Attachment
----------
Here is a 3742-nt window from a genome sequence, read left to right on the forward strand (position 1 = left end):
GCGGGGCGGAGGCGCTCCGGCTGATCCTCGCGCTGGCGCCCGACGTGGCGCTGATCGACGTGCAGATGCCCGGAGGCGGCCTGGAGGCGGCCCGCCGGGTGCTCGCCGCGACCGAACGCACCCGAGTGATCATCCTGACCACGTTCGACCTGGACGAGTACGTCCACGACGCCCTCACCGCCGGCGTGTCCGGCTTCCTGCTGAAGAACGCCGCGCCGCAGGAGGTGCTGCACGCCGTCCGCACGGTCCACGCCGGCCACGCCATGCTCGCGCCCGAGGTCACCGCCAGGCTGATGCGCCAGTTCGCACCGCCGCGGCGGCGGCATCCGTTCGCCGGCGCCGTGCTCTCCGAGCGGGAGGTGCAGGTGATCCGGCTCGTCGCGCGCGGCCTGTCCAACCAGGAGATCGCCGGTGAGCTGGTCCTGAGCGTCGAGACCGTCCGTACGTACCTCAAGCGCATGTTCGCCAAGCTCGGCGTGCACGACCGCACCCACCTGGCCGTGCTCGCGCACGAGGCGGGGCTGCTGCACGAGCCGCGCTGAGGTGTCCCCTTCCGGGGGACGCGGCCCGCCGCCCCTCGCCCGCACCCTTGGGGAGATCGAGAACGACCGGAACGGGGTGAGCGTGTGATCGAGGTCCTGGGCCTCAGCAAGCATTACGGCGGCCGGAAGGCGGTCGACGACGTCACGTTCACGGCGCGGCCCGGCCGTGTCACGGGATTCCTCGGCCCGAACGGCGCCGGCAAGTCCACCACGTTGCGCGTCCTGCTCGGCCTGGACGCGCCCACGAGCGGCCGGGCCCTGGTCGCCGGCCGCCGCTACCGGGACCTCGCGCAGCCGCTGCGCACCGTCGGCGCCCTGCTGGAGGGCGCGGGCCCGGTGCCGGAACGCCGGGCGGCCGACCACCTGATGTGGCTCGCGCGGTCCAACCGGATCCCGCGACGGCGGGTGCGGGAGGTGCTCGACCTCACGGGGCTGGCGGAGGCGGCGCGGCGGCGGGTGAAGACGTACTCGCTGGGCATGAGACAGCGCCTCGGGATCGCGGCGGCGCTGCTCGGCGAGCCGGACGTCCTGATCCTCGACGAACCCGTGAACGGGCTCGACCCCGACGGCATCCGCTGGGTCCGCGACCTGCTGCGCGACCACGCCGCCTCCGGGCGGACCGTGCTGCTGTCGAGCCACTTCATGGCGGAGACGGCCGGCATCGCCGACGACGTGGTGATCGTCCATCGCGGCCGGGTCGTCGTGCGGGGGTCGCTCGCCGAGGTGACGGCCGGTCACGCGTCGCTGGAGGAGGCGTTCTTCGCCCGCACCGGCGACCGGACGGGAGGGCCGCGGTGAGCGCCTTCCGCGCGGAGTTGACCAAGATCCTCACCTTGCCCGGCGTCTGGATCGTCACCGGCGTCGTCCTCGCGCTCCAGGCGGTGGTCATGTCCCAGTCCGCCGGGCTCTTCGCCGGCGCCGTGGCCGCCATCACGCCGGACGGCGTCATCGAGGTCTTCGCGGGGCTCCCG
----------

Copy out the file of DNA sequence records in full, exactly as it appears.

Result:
Here is a 3742-nt window from a genome sequence, read left to right on the forward strand (position 1 = left end):
GCGGGGCGGAGGCGCTCCGGCTGATCCTCGCGCTGGCGCCCGACGTGGCGCTGATCGACGTGCAGATGCCCGGAGGCGGCCTGGAGGCGGCCCGCCGGGTGCTCGCCGCGACCGAACGCACCCGAGTGATCATCCTGACCACGTTCGACCTGGACGAGTACGTCCACGACGCCCTCACCGCCGGCGTGTCCGGCTTCCTGCTGAAGAACGCCGCGCCGCAGGAGGTGCTGCACGCCGTCCGCACGGTCCACGCCGGCCACGCCATGCTCGCGCCCGAGGTCACCGCCAGGCTGATGCGCCAGTTCGCACCGCCGCGGCGGCGGCATCCGTTCGCCGGCGCCGTGCTCTCCGAGCGGGAGGTGCAGGTGATCCGGCTCGTCGCGCGCGGCCTGTCCAACCAGGAGATCGCCGGTGAGCTGGTCCTGAGCGTCGAGACCGTCCGTACGTACCTCAAGCGCATGTTCGCCAAGCTCGGCGTGCACGACCGCACCCACCTGGCCGTGCTCGCGCACGAGGCGGGGCTGCTGCACGAGCCGCGCTGAGGTGTCCCCTTCCGGGGGACGCGGCCCGCCGCCCCTCGCCCGCACCCTTGGGGAGATCGAGAACGACCGGAACGGGGTGAGCGTGTGATCGAGGTCCTGGGCCTCAGCAAGCATTACGGCGGCCGGAAGGCGGTCGACGACGTCACGTTCACGGCGCGGCCCGGCCGTGTCACGGGATTCCTCGGCCCGAACGGCGCCGGCAAGTCCACCACGTTGCGCGTCCTGCTCGGCCTGGACGCGCCCACGAGCGGCCGGGCCCTGGTCGCCGGCCGCCGCTACCGGGACCTCGCGCAGCCGCTGCGCACCGTCGGCGCCCTGCTGGAGGGCGCGGGCCCGGTGCCGGAACGCCGGGCGGCCGACCACCTGATGTGGCTCGCGCGGTCCAACCGGATCCCGCGACGGCGGGTGCGGGAGGTGCTCGACCTCACGGGGCTGGCGGAGGCGGCGCGGCGGCGGGTGAAGACGTACTCGCTGGGCATGAGACAGCGCCTCGGGATCGCGGCGGCGCTGCTCGGCGAGCCGGACGTCCTGATCCTCGACGAACCCGTGAACGGGCTCGACCCCGACGGCATCCGCTGGGTCCGCGACCTGCTGCGCGACCACGCCGCCTCCGGGCGGACCGTGCTGCTGTCGAGCCACTTCATGGCGGAGACGGCCGGCATCGCCGACGACGTGGTGATCGTCCATCGCGGCCGGGTCGTCGTGCGGGGGTCGCTCGCCGAGGTGACGGCCGGTCACGCGTCGCTGGAGGAGGCGTTCTTCGCCCGCACCGGCGACCGGACGGGAGGGCCGCGGTGAGCGCCTTCCGCGCGGAGTTGACCAAGATCCTCACCTTGCCCGGCGTCTGGATCGTCACCGGCGTCGTCCTCGCGCTCCAGGCGGTGGTCATGTCCCAGTCCGCCGGGCTCTTCGCCGGCGCCGTGGCCGCCATCACGCCGGACGGCGTCATCGAGGTCTTCGCGGGGCTCCCG